Pakistani court threatens to disqualify PM

By Sampath Perera
25 August 2012

Pakistan’s political crisis has worsened since the Supreme Court issued a notice to Prime Minister Raja Pervez Ashraf to appear next Monday to explain why he should not be charged with contempt of court.

The court notice, issued on August 9, followed Ashraf’s refusal to ask Swiss authorities to reopen corruption charges against Pakistani President Asif Ali Zardari. In June, the Supreme Court disqualified the previous prime minister, Yousuf Raza Gilani, from holding office after he was found guilty of contempt of court over the same issue. Ashraf, like Gilani, claims that the president is constitutionally immune from prosecution.

The conflict between the Pakistan People’s Party (PPP)-led government and the Supreme Court sharpened after Zardari, Ashraf and other PPP leaders publicly opposed the court directive to Ashraf.

Speaking on Independence Day on August 14, Zardari warned of “new forms of assault on the constitution and parliament.” Last Friday, Ashraf declared that “the situation in the country can only be improved if the parliament and democracy are strengthened and there are no threats to the elected representatives of the people.” Though no one was named, the obvious target was the Supreme Court and Chief Justice Iftikhar Muhammad Chaudhry.

Several PPP leaders, including Gilani and Attorney General Ifran Qadir, have advised Ashraf not to appear in court. Gilani declared that the court had become a new form of “dictator.” If Ashraf were disqualified, Gilani said, “we will resist the move and take the matter to the people.”

The PPP’s posturing as a defender of democracy is phoney. Like the rest of the Pakistani political establishment, the party is riddled with corruption. Since coming to office it has functioned as a political tool of US imperialism, backed its neo-colonial occupation of Afghanistan and suppressed opposition to the war.

Far from appealing to the masses, the deeply unpopular government has been engaged in a series of legal manoeuvres. Attorney General Qadir filed a formal request for a court review of the directive to Ashraf, arguing that the Supreme Court had no power to take that action. However, the judges rejected Qadir’s arguments, saying the court had the power to interpret the country’s constitution.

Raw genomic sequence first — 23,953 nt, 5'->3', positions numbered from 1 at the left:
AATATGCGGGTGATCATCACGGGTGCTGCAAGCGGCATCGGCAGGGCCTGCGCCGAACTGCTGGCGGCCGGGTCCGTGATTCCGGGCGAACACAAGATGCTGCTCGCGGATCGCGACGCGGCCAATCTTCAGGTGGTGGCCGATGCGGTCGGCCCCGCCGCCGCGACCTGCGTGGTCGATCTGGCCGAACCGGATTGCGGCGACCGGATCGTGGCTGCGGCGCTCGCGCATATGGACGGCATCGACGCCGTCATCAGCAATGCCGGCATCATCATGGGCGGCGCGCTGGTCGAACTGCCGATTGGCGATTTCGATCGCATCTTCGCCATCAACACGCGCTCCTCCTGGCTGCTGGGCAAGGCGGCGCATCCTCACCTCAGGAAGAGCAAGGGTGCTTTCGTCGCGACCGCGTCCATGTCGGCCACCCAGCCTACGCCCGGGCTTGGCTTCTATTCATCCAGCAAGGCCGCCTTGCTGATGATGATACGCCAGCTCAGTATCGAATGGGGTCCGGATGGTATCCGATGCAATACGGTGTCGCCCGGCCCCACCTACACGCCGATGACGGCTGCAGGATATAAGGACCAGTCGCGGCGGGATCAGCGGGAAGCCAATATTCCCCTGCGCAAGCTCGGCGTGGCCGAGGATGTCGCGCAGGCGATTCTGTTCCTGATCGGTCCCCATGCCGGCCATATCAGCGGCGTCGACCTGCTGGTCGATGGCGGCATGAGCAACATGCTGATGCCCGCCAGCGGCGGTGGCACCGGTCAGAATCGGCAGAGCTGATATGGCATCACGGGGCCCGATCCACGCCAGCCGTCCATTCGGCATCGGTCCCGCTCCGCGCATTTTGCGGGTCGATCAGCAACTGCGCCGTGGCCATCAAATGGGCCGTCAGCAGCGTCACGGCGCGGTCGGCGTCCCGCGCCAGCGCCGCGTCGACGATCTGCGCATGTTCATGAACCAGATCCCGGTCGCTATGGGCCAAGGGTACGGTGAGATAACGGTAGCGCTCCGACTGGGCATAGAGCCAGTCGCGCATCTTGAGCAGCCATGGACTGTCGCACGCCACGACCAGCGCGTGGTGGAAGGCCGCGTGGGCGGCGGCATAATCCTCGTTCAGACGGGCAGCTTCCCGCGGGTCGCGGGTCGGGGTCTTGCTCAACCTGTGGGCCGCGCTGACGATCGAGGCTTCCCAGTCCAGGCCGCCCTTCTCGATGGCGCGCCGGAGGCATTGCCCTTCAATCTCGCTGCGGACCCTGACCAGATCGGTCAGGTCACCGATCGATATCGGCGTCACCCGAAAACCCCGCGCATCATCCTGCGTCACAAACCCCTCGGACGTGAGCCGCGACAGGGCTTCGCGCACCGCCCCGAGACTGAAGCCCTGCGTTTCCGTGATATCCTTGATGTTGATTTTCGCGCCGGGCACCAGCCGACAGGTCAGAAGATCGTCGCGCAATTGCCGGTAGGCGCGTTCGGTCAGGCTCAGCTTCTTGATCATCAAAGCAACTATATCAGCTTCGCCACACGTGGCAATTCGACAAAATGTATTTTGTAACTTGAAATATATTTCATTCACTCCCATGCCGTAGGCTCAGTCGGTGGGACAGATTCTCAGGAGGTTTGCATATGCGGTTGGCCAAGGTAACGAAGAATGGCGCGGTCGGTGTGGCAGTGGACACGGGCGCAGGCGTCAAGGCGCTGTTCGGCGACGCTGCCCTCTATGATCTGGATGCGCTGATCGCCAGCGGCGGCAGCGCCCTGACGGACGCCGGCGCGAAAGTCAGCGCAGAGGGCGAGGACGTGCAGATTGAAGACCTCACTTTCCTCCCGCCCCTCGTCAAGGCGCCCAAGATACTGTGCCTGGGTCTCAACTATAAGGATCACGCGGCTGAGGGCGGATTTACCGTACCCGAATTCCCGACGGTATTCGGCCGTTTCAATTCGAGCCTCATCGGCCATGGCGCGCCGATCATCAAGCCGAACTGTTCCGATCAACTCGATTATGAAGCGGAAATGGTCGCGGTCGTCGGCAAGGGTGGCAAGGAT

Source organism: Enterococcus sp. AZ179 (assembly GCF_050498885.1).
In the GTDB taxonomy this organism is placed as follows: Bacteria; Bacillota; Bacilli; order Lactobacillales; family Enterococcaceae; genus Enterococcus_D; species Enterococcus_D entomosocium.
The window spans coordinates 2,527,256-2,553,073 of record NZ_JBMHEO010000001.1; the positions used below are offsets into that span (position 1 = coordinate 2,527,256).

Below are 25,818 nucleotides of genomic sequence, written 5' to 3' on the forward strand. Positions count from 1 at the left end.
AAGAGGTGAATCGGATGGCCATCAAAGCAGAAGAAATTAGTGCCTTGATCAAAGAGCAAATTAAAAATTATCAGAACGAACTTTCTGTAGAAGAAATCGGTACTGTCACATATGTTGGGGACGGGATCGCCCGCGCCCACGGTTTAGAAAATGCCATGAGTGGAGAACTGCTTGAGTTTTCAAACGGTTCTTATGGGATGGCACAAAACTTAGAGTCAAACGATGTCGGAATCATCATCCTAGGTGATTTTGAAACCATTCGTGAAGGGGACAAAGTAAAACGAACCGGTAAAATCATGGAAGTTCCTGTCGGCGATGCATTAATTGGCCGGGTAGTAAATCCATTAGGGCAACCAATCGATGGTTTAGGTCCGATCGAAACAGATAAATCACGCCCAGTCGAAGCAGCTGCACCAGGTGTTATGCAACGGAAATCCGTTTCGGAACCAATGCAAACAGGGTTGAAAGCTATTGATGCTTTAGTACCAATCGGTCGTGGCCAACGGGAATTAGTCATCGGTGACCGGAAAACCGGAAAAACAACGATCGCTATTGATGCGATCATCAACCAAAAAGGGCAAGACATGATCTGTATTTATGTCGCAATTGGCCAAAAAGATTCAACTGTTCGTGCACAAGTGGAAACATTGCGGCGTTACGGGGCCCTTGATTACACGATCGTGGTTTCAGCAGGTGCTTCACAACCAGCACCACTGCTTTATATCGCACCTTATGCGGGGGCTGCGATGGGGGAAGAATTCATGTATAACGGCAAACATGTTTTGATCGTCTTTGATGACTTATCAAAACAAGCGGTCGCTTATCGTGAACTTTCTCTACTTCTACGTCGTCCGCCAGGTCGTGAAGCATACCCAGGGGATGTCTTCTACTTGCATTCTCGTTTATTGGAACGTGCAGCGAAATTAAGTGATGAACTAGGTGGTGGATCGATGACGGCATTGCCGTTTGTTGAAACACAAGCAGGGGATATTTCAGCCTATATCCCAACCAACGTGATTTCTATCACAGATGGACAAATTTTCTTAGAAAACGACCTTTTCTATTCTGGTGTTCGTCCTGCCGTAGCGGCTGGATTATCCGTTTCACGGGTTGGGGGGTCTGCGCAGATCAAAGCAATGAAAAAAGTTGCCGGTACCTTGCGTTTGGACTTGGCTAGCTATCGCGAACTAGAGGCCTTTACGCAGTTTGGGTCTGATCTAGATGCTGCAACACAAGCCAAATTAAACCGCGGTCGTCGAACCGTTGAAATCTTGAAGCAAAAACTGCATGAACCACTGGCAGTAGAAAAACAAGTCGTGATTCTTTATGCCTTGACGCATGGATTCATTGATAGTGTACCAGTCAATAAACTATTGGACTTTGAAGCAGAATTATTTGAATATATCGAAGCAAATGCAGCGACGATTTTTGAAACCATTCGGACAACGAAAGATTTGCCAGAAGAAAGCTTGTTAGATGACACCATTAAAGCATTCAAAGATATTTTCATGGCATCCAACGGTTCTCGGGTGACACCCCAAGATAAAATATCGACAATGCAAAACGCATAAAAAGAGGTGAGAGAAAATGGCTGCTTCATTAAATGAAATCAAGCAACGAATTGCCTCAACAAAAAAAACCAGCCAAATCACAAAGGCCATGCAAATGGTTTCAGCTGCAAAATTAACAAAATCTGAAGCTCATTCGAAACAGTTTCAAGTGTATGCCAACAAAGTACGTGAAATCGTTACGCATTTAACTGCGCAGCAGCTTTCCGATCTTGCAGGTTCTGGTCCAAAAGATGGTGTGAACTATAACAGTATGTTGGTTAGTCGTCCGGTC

The ruling coalition also passed an anti-democratic amendment to the constitution in parliament last month that gave blanket immunity for ministers in the performance of their official duties. The Supreme Court ruled the new law unconstitutional.

The PPP is seeking to establish “a historic milestone” by completing its five-year term of office. No civilian government has run its full term since formal independence in 1947, due to the country’s continual political instability and frequent military coups. If the PPP remains in office to the next general election, due in early 2013, it will control the state apparatus during the election campaign, giving it a marked advantage over its rivals.

The Supreme Court’s stance as a protector of the constitution and opponent of corruption is no less cynical. Chief Justice Chaudhry was appointed by the former military dictator Pervez Musharraf and had a long record of rubberstamping his regime’s anti-democratic methods. Chaudhry fell out with Musharraf only as popular opposition to the military strongman mounted and the US made clear that he had to go.

Behind the sparring between the government and the Supreme Court lie longstanding rifts in the country’s ruling elite, involving the PPP, former Prime Minister Nawaz Sharif’s Pakistan Muslim League (PML-N) and the military hierarchy.